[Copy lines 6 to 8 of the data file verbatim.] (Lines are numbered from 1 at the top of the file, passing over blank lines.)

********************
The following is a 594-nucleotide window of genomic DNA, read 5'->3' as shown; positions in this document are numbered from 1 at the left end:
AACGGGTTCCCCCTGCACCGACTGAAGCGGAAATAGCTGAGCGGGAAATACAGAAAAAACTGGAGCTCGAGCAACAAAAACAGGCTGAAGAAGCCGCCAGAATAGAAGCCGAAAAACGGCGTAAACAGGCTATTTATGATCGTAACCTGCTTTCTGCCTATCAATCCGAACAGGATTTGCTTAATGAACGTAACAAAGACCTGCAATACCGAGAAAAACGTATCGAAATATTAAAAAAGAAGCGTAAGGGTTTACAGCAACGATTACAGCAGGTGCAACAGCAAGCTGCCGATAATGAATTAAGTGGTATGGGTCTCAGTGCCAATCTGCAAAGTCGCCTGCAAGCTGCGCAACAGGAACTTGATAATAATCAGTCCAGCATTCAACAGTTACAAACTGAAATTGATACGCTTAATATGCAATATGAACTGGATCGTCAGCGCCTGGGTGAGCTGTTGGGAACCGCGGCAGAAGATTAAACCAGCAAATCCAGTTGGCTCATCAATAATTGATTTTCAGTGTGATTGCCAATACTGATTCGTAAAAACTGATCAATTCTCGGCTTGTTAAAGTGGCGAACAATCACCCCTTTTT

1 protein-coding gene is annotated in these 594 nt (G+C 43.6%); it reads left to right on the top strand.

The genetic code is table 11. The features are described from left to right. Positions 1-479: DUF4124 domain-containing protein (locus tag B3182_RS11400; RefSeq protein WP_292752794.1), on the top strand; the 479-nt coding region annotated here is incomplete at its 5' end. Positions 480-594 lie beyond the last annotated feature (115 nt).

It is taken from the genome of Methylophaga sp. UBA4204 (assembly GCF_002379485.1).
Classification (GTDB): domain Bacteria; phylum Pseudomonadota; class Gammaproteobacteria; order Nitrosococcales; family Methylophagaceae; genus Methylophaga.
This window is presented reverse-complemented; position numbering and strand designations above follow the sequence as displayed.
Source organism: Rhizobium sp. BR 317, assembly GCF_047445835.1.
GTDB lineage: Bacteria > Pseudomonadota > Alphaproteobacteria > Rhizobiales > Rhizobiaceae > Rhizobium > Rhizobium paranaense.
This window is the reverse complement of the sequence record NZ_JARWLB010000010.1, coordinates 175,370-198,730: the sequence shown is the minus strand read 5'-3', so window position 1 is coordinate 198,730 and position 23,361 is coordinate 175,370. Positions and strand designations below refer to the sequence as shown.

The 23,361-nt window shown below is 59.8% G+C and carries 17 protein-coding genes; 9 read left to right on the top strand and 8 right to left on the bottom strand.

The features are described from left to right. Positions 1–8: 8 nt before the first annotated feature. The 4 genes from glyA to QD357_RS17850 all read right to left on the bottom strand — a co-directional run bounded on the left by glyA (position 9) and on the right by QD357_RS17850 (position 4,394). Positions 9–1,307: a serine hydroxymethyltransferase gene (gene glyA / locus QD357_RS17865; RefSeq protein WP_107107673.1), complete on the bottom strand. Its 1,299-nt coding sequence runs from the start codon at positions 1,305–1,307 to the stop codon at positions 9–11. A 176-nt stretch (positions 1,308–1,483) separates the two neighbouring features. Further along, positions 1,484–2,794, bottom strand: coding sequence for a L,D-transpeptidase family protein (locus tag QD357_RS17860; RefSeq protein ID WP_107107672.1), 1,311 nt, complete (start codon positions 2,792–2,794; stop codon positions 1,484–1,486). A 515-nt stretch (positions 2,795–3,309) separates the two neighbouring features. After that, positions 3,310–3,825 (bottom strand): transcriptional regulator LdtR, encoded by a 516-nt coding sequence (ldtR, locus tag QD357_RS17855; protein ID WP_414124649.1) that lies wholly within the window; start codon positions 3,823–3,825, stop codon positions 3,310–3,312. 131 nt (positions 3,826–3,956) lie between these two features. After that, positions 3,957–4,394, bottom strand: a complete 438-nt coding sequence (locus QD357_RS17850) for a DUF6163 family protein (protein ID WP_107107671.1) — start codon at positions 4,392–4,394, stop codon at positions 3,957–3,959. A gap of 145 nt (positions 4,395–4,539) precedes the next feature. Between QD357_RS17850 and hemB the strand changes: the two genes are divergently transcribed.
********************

Classification (GTDB): domain Bacteria; phylum Pseudomonadota; class Gammaproteobacteria; order Nitrosococcales; family Methylophagaceae; genus Methylophaga.
This window is presented reverse-complemented; position numbering and strand designations above follow the sequence as displayed.
Source organism: Rhizobium sp. BR 317, assembly GCF_047445835.1.